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J Phys Chem Lett ; 12(5): 1374-1383, 2021 Feb 11.
Artigo em Inglês | MEDLINE | ID: mdl-33507088


The interfacial electrochemistry of reversible redox molecules is central to state-of-the-art flow batteries, outer-sphere redox species-based fuel cells, and electrochemical biosensors. At electrochemical interfaces, because mass transport and interfacial electron transport are consecutive processes, the reaction velocity in reversible species is predominantly mass-transport-controlled because of their fast electron-transfer events. Spatial structuring of the solution near the electrode surface forces diffusion to dominate the transport phenomena even under convective fluid-flow, which in turn poses unique challenges to utilizing the maximum potential of reversible species by either electrode or fluid characteristics. We show Coulombic force gated molecular flux at the interface to target the transport velocity of reversible species; that in turn triggers a directional electrostatic current over the diffusion current within the reaction zone. In an iron-based redox flow battery, this gated molecular transport almost doubles the volumetric energy density without compromising the power capability.

Angew Chem Int Ed Engl ; 59(37): 15913-15917, 2020 Sep 07.
Artigo em Inglês | MEDLINE | ID: mdl-32390281


Water-in-salt electrolytes based on highly concentrated bis(trifluoromethyl)sulfonimide (TFSI) promise aqueous electrolytes with stabilities nearing 3 V. However, especially with an electrode approaching the cathodic (reductive) stability, cycling stability is insufficient. While stability critically relies on a solid electrolyte interphase (SEI), the mechanism behind the cathodic stability limit remains unclear. Now, two distinct reduction potentials are revealed for the chemical environments of free and bound water and that both contribute to SEI formation. Free water is reduced about 1 V above bound water in a hydrogen evolution reaction (HER) and is responsible for SEI formation via reactive intermediates of the HER; concurrent LiTFSI precipitation/dissolution establishes a dynamic interface. The free-water population emerges, therefore, as the handle to extend the cathodic limit of aqueous electrolytes and the battery cycling stability.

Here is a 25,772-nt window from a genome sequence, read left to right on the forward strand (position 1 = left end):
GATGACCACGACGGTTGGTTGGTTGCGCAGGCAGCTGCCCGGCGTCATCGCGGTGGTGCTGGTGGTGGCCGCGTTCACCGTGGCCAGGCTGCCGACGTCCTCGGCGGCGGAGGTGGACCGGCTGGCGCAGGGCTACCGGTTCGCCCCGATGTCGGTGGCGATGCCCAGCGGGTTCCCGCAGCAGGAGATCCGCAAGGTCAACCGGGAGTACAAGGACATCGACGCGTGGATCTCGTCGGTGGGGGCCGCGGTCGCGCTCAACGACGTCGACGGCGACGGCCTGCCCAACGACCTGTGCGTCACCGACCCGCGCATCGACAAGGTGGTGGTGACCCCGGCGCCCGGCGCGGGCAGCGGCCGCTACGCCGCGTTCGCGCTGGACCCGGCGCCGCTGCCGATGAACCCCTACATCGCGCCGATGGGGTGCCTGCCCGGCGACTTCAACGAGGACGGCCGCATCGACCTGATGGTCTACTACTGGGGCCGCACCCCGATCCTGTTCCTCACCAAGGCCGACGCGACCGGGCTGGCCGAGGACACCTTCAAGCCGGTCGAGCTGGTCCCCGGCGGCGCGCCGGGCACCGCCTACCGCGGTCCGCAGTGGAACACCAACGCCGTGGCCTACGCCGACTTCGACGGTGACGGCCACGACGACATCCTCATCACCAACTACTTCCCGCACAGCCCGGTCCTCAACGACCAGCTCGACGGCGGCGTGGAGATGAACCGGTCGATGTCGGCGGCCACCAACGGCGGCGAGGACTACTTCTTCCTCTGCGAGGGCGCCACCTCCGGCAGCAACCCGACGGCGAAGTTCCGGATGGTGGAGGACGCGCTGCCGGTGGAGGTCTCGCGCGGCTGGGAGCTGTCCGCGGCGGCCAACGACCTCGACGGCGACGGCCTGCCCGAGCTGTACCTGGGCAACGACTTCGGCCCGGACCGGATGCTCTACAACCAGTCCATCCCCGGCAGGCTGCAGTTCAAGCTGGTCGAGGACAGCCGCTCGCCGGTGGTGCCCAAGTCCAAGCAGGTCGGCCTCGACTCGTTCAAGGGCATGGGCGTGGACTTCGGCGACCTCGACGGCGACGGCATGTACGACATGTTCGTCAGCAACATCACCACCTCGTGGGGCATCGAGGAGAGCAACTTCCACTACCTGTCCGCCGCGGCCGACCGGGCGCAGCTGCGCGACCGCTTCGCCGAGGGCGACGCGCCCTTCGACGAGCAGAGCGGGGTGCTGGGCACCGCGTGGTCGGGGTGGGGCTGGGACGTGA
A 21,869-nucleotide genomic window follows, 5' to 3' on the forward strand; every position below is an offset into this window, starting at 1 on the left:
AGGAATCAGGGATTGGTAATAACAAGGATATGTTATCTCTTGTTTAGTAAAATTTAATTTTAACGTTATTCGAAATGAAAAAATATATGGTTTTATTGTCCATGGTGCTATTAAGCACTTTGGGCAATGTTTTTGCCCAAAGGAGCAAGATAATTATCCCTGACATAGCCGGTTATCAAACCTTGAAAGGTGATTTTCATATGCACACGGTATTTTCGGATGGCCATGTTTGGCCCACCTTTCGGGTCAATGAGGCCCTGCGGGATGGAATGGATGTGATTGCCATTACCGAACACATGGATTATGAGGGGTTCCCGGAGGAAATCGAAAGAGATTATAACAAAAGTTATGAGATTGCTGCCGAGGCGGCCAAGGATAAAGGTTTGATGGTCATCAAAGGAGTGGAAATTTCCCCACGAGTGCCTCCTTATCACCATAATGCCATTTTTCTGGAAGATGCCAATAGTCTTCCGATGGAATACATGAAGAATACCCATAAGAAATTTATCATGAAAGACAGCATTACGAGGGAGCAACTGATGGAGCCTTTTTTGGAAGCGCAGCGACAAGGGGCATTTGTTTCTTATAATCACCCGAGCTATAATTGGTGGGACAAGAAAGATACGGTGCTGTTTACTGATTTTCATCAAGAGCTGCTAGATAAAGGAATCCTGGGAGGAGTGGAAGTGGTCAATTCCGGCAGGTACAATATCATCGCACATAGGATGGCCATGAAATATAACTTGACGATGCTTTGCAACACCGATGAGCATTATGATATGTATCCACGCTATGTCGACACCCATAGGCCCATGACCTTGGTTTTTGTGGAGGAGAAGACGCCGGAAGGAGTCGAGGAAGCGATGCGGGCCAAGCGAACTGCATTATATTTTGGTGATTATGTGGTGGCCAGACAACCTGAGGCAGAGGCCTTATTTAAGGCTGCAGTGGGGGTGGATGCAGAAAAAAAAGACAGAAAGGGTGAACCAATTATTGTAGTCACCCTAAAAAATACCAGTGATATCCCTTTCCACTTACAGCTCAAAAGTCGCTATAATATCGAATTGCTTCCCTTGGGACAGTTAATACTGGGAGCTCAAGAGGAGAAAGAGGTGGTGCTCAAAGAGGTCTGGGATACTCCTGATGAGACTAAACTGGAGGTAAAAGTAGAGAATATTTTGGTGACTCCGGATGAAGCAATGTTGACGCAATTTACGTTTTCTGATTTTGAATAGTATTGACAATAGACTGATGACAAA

Dalton Trans ; 43(48): 18025-34, 2014 Dec 28.
Artigo em Inglês | MEDLINE | ID: mdl-25352309


The aim of this work was to investigate the synthesis of tin nanoparticles (NPs) or tin/carbon composites, in room temperature ionic liquids (RTILs), that could be used as structured anode materials for Li-ion batteries. An innovative route for the synthesis of Sn nanoparticles in such media is successfully developed. Compositions, structures, sizes and morphologies of NPs were characterized by high-energy X-ray diffraction (HEXRD), X-ray photoelectron spectroscopy (XPS) and high-resolution transmission electron microscopy (HRTEM). Our findings indicated that (i) metallic tetragonal ß-Sn was obtained and (ii) the particle size could be tailored by tuning the nature of the RTILs, leading to nano-sized spherical particles with a diameter ranging from 3 to 10 nm depending on synthesis conditions. In order to investigate carbon composite materials for Li-ion batteries, Sn nanoparticles were successfully deposited on the surface of multi-wall carbon nanotubes (MWCNT). Moreover, electrochemical properties have been studied in relation to a structural study of the nanocomposites. The poor electrochemical performances as a negative electrode in Li-ion batteries is due to a significant amount of RTIL trapped within the pores of the nanotubes as revealed by XPS investigations. This dramatically affected the gravimetric capacity of the composites and limited the diffusion of lithium. The findings of this work however offer valuable insights into the exciting possibilities for synthesis of novel nano-sized particles and/or alloys (e.g. Sn-Cu, Sn-Co, Sn-Ni, etc.) and the importance of carbon morphology in metal pulverization during the alloying/dealloying process as well as prevention of ionic liquid trapping.

J Phys Chem Lett ; 5(23): 4162-6, 2014 Dec 04.
Artigo em Inglês | MEDLINE | ID: mdl-26278948


The present work investigates the electronic conduction of reduced graphene oxide flakes and the coupling between flakes through a combined SECM (scanning electrochemical microscopy), AFM, and SEM analysis. Images of individual and interconnected flakes directly reveal the signature of the contact resistance between flakes in a noncontact and substrate-independent way. Quantitative evaluation of the parameters is achieved with the support of numerical simulations to interpret the experimental results. The interflakes contact resistance importantly impacts the transport of electrons, which can be anticipated as a key parameter in r-GO-based materials used in fuel cells, lithium batteries, supercapacitors, and organic electronic devices.